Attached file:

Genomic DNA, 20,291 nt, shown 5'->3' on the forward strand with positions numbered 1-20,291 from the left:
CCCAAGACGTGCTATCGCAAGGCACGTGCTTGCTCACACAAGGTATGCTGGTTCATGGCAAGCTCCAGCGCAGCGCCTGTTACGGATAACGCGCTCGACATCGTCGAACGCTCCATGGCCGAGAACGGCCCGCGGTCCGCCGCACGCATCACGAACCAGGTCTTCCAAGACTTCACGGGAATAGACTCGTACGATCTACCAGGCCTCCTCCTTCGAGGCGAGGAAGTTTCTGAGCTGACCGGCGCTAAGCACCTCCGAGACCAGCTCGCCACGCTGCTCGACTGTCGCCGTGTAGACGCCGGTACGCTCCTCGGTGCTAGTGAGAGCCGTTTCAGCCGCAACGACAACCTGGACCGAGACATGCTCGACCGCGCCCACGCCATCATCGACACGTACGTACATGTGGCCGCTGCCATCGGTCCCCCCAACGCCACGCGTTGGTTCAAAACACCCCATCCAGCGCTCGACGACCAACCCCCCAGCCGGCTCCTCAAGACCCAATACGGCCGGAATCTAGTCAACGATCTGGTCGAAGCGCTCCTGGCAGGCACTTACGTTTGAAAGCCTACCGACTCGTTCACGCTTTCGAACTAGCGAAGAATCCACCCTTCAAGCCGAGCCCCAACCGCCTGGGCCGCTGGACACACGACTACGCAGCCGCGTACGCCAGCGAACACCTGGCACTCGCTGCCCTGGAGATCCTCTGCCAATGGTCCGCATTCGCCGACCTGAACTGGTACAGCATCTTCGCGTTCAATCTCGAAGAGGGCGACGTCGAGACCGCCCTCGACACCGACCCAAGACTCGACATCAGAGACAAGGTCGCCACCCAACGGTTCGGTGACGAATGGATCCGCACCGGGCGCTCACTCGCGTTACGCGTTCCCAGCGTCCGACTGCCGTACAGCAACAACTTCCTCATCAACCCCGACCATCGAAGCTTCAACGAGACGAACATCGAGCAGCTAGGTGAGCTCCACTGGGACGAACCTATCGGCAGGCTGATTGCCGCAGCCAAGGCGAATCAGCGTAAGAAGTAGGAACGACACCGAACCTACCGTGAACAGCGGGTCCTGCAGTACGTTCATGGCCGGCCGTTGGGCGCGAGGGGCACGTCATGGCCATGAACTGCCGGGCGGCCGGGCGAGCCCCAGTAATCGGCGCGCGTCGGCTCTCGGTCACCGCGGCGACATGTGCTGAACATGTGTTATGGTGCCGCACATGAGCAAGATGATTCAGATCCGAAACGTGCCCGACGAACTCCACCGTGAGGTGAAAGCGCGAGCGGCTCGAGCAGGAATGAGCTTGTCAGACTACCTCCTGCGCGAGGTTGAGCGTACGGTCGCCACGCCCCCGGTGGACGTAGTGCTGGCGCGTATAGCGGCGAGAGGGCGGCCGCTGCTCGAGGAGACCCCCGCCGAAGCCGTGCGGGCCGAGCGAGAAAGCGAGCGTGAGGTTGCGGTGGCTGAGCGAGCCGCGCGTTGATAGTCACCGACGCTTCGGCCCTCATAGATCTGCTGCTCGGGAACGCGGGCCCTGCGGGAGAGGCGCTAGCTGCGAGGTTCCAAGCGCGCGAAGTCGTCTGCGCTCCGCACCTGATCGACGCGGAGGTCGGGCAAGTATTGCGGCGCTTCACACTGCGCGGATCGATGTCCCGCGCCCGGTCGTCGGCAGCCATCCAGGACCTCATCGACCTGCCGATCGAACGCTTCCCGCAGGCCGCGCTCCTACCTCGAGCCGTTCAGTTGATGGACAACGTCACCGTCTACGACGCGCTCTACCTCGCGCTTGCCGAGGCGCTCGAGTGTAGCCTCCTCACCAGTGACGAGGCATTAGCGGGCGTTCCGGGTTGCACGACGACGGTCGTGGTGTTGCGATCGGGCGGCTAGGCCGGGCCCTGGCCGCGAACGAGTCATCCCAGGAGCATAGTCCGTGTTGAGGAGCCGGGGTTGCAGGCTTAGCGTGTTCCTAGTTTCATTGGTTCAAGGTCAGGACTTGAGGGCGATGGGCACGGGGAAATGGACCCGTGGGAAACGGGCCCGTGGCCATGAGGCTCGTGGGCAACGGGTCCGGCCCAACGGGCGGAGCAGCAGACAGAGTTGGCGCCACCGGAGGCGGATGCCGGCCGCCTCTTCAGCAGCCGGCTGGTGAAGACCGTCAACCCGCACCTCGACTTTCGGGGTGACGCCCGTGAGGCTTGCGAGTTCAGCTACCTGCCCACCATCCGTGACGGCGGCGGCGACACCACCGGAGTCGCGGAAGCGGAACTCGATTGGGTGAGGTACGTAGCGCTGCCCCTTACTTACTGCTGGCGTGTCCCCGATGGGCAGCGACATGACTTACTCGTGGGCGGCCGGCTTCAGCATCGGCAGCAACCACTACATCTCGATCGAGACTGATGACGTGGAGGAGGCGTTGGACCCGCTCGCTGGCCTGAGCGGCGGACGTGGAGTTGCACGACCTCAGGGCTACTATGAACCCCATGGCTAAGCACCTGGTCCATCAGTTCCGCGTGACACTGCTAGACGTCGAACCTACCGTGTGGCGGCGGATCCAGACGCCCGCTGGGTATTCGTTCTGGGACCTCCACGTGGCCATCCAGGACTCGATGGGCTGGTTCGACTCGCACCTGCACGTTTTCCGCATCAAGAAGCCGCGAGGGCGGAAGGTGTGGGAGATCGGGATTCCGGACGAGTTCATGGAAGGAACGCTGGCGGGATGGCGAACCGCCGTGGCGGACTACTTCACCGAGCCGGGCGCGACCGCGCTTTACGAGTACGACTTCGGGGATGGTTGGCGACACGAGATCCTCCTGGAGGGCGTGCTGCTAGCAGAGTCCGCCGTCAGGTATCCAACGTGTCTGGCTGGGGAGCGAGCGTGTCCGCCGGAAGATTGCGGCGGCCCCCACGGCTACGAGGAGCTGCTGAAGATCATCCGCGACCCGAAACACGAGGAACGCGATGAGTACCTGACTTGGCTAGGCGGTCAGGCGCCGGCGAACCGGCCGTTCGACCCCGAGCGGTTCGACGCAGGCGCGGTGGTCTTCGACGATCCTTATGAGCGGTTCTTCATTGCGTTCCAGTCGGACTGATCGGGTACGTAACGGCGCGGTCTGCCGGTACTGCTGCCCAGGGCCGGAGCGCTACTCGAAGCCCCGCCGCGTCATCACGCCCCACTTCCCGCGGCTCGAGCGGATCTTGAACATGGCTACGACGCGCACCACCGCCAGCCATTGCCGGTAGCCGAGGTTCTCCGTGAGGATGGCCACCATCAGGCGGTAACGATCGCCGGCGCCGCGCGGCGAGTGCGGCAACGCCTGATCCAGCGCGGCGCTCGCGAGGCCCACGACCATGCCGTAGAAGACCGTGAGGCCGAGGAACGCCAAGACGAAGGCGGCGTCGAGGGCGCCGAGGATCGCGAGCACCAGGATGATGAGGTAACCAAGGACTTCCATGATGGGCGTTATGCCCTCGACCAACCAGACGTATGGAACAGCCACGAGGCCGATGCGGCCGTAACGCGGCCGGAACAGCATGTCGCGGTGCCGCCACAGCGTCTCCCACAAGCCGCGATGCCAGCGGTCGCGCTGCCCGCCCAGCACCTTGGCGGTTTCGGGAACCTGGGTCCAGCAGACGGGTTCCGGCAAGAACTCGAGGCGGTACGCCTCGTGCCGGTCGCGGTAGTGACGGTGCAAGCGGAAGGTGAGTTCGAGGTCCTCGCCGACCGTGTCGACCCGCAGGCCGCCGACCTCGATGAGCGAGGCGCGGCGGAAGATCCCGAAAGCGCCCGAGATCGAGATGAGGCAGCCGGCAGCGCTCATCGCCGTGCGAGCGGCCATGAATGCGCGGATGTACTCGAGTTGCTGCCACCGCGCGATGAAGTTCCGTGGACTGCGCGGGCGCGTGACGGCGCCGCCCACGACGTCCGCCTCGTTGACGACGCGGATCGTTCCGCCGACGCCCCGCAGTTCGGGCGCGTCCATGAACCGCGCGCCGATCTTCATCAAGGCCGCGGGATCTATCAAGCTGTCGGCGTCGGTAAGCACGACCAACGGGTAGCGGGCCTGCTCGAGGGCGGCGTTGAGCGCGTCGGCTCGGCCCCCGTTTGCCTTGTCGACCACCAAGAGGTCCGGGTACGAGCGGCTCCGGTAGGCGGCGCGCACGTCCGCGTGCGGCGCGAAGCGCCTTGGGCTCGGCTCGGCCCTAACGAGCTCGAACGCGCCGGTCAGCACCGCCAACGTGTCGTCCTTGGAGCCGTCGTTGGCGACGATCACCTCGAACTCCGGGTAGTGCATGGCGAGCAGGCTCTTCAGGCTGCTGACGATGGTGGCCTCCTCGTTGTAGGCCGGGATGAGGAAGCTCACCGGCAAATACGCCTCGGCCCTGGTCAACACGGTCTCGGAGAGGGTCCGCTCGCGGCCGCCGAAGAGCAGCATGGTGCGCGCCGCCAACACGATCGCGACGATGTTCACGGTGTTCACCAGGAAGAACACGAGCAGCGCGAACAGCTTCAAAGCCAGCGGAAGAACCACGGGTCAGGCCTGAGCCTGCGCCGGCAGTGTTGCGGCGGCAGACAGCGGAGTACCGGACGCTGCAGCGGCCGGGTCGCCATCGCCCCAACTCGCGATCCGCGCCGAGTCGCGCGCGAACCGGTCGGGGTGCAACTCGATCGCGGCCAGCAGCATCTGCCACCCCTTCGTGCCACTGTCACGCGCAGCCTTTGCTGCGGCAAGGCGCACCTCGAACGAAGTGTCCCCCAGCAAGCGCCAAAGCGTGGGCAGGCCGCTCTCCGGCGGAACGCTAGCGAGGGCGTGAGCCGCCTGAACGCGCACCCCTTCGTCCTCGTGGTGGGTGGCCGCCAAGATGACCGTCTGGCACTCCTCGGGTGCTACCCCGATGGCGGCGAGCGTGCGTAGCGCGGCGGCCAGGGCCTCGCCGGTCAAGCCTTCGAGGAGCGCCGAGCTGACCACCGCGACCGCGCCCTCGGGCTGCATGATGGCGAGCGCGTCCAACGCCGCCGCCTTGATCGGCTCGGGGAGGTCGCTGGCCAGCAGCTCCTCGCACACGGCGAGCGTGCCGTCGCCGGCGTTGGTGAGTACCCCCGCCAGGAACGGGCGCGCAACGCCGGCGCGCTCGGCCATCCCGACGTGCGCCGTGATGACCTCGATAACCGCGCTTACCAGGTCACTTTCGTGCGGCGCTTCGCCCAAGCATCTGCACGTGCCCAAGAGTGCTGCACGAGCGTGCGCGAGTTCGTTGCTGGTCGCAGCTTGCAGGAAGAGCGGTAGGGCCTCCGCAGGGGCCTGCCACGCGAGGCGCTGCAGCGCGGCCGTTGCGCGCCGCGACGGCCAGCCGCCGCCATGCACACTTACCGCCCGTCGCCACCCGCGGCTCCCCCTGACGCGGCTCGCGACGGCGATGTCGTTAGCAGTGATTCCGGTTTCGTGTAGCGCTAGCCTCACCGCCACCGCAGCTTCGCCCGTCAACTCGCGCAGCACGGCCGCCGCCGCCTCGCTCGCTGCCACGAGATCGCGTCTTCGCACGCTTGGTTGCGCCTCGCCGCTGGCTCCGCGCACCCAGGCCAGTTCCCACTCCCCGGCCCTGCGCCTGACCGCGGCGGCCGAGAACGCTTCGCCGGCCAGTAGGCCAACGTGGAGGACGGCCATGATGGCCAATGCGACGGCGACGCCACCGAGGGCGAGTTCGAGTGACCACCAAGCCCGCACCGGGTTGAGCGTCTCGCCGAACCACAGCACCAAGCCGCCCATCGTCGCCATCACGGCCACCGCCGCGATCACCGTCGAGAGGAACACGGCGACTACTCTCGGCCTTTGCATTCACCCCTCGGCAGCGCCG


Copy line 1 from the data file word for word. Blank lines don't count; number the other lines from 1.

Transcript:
Genomic DNA, 20,291 nt, shown 5'->3' on the forward strand with positions numbered 1-20,291 from the left: